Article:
Capstone Development Founder Listens to His Gut

normjenkinsWhile most were just trying to stay afloat at the peak of the Great Recession in 2008, Norman Jenkins was busy moving forward, leaving behind a senior vice president position with Marriott International to launch his own company, Capstone Development. After making it through a crash course in operating in a poor economy, Jenkins has learned how to prepare for the worst and appreciate the best. With seven years under his belt and 19 properties in his portfolio, Jenkins says he would not have done it any other way.

“I had toyed with the idea of launching my own firm for a number of years and, eventually, just mustered up the courage to do it,” he reflects. “I started laying down the foundation, making plans, preparing to launch, and getting support from the Marriott team, and the market just started to melt. But after 16 years at Marriott, I was a firm believer that, if I was going to do it, I needed to do it then.”
Navigating the tough times helped Jenkins grow into his presidential role within the company as he began acquiring and building properties around the country, primarily on the East Coast.

“With each transaction, we try to not only create value for our investors but also try to take some learnings into the next project,” he says. “When you’re first starting out, having worked for a really large company, everything goes to a committee process. When I started out, I was a committee of one. I’m more confident and comfortable today moving forward with my gut than I was seven years ago because I’ve proven to myself that I make pretty good decisions.”

Advertisement

Jenkins has a few rules he keeps in mind when Capstone takes on a new project. Though the company works on more acquisitions than new builds, investors who are willing to do both are preferable, as Capstone is then positioned to embark on either if an opportunity arises. Jenkins also considers faraway development projects in foreign markets unwieldy, given an unreasonably long commute if issues arise and a lack of distant market knowledge. And, to mitigate proliferation of brands and the addition of too many rooms in a given market, Capstone shies away from leisure-reliant areas in favor of more reliable markets that will perform well in good times and bad.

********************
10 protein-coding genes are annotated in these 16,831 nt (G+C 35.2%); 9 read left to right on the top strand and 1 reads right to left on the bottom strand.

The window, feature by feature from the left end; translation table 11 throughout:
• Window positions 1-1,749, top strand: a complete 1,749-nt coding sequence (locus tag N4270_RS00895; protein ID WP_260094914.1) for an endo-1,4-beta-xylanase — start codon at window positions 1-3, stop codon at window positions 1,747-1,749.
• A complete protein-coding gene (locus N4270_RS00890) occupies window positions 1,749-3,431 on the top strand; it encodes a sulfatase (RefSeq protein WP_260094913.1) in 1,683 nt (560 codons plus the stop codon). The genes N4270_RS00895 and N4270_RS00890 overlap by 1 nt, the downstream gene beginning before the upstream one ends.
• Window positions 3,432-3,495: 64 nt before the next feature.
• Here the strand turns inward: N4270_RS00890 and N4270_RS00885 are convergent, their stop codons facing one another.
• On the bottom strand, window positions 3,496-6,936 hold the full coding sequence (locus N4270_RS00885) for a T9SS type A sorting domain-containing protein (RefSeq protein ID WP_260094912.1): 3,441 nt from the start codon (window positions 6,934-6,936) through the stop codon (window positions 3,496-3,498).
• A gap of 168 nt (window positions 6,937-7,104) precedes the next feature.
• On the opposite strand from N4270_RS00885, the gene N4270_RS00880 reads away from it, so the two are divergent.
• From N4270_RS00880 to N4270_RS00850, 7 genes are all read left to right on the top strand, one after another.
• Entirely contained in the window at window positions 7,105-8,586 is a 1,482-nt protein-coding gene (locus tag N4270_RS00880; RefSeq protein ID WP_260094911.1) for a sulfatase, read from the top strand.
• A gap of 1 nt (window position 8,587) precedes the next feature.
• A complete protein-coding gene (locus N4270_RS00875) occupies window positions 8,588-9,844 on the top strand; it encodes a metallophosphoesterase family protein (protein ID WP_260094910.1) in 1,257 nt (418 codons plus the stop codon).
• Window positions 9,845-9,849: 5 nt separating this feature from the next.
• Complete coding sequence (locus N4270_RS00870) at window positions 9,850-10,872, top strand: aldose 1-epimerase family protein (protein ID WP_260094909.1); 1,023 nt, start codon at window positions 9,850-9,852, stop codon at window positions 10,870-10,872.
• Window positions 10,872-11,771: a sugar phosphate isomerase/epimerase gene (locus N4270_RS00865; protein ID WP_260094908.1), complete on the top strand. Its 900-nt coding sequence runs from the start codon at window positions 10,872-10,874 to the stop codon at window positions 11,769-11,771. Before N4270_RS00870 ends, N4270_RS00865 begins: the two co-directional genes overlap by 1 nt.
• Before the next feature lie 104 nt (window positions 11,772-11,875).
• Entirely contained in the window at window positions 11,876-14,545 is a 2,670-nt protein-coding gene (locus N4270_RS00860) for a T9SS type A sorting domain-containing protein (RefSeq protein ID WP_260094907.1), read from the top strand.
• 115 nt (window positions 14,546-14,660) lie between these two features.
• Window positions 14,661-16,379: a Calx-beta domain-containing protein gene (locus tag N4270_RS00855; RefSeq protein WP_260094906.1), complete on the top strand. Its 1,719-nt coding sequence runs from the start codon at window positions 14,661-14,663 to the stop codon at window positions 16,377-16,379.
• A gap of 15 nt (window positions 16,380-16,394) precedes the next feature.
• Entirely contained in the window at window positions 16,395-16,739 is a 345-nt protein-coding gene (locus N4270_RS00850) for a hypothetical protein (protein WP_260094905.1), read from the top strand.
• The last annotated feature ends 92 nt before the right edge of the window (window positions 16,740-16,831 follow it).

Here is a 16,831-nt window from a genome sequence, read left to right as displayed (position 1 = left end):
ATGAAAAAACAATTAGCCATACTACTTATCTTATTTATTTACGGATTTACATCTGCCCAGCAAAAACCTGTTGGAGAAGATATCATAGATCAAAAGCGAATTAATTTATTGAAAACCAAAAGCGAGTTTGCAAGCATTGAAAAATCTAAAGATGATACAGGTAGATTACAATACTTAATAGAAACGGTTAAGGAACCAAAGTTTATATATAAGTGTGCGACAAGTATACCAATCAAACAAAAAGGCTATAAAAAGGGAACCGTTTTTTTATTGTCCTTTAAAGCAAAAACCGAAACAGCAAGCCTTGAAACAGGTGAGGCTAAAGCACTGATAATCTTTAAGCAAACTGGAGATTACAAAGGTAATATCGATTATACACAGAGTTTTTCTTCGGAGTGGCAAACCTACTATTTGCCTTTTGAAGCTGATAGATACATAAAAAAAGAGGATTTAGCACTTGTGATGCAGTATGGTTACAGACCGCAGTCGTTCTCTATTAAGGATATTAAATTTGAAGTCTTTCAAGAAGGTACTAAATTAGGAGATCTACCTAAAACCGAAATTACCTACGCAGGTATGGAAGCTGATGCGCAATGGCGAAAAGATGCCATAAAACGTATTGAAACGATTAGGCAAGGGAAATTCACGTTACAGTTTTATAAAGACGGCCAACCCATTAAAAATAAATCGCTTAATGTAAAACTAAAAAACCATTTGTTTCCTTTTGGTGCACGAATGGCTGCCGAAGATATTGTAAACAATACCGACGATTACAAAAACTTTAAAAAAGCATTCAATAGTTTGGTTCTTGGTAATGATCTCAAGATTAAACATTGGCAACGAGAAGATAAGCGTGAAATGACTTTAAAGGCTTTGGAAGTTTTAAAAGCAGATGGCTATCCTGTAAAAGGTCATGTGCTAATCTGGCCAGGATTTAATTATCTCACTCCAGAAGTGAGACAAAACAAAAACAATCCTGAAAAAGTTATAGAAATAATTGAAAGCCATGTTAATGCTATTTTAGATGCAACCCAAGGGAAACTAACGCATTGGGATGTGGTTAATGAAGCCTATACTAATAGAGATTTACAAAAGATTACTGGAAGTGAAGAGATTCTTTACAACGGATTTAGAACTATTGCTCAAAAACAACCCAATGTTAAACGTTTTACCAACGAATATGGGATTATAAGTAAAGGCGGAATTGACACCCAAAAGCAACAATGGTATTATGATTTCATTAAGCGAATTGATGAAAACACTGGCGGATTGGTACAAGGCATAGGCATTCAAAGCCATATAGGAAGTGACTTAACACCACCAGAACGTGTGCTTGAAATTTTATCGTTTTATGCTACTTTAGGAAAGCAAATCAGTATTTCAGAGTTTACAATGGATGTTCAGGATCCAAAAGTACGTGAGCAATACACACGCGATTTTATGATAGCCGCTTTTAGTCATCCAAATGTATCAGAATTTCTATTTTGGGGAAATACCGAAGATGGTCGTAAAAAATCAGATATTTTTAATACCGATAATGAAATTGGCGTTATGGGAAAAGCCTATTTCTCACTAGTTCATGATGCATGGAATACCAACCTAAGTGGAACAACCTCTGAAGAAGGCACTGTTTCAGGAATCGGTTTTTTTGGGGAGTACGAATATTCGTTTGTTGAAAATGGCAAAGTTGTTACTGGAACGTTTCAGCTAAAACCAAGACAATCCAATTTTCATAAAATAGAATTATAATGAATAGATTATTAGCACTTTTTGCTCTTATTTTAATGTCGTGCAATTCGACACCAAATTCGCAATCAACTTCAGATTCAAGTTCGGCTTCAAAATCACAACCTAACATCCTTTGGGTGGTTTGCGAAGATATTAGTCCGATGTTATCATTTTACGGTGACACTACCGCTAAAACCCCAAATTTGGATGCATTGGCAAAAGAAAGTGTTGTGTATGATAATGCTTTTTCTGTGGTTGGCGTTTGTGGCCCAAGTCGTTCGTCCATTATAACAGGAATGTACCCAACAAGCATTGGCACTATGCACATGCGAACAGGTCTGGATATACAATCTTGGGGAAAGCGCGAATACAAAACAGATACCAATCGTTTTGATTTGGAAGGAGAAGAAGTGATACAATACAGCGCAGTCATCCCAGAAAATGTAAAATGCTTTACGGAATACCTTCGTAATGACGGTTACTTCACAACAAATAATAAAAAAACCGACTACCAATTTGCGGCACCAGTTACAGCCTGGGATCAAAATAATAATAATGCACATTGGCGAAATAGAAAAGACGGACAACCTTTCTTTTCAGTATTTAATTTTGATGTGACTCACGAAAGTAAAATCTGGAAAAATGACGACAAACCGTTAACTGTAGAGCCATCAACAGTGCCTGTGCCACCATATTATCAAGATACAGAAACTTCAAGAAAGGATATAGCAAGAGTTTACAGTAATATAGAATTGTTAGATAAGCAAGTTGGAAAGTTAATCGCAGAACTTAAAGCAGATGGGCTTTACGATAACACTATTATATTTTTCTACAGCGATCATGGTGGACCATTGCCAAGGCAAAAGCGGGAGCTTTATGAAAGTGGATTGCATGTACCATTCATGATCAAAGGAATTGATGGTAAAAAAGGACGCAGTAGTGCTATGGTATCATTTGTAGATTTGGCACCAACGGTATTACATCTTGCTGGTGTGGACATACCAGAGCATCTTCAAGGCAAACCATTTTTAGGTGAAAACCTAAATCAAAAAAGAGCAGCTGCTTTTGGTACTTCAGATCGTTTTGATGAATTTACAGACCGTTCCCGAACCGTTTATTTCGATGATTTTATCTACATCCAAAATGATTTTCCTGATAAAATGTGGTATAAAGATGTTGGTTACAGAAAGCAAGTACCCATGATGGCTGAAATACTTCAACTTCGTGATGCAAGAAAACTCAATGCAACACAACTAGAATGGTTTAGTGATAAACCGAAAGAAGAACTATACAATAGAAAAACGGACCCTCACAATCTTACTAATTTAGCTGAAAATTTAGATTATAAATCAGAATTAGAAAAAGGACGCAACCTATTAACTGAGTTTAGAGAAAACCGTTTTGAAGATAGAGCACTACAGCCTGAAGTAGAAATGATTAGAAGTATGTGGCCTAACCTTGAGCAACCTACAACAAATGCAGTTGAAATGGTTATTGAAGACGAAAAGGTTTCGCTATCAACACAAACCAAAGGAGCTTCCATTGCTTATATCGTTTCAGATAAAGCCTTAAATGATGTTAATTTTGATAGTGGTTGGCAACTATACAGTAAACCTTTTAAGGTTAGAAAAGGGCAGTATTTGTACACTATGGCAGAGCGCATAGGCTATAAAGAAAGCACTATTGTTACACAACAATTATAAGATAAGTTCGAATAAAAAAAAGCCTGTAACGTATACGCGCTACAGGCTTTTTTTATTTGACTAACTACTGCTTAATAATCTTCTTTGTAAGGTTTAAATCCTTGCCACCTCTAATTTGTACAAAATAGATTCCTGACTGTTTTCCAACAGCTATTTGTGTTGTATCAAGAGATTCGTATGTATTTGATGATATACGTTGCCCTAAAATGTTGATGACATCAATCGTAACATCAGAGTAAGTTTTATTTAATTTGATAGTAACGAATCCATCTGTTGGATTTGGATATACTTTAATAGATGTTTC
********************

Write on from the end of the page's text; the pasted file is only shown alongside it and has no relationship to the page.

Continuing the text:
“We focus on owning hotels that may lack sex appeal because we want to be in markets where people conduct business, go to school, and receive medical care,” Jenkins explains.

Columbia Place, Capstone and Quadrangle Development’s current project-under-development in downtown D.C., is evidence of aforementioned good decision-making. The mixed-use site, set to break ground this year, was born from development challenges that plagued their recently completed Marriott Marquis Washington, D.C. The Marquis was originally planned to be 1,600 to 1,700 rooms, but as Capstone began capitalizing on the long-planned project, the economic downturn was in full swing.

“We made this decision with the city of Washington, D.C., because they said they weren’t going to give us any more subsidy to build a smaller hotel. We shrank the Marquis down to just under 1,200 rooms,” Jenkins says.

Left with a much larger plan than necessary, Capstone was forced to take another route. The answer is Columbia Place, which includes a 310-room Courtyard by Marriott and a 190-room Residence Inn by Marriott to meet the original room goal, in addition to 230 residential units.

“It’s going to offer more diversity of room type and product, which we believe makes for a better convention center destination. You’ll have a large convention hotel, a fantastic Courtyard, and an outstanding Residence Inn, which will help to satisfy meeting planners and delegates looking to pay different price points and those urban select-service hotels,” he says.

The land, which sits adjacent to the Marriott Marquis, is a piece of real estate that will soon be twice purchased by Jenkins, as he once made the deal for the land while serving as Marriott’s senior vice president of North American lodging development.

Jenkins may not need to worry about project-altering economy issues at the moment, but after beginning his venture in the eye of the storm, he’s confident Capstone can ride the waves of any new trends.
“I don’t think there’s ever been a better time in the lodging industry from a demand perspective, and I’m so pleased that supply, by and large, has been kept in check with the exception of a few markets,” he says. “We think we financed hotels properly and with good prices and debt, so we’re excited about being in the strong period, but we’re not dismayed by the downturn that will inevitably occur.”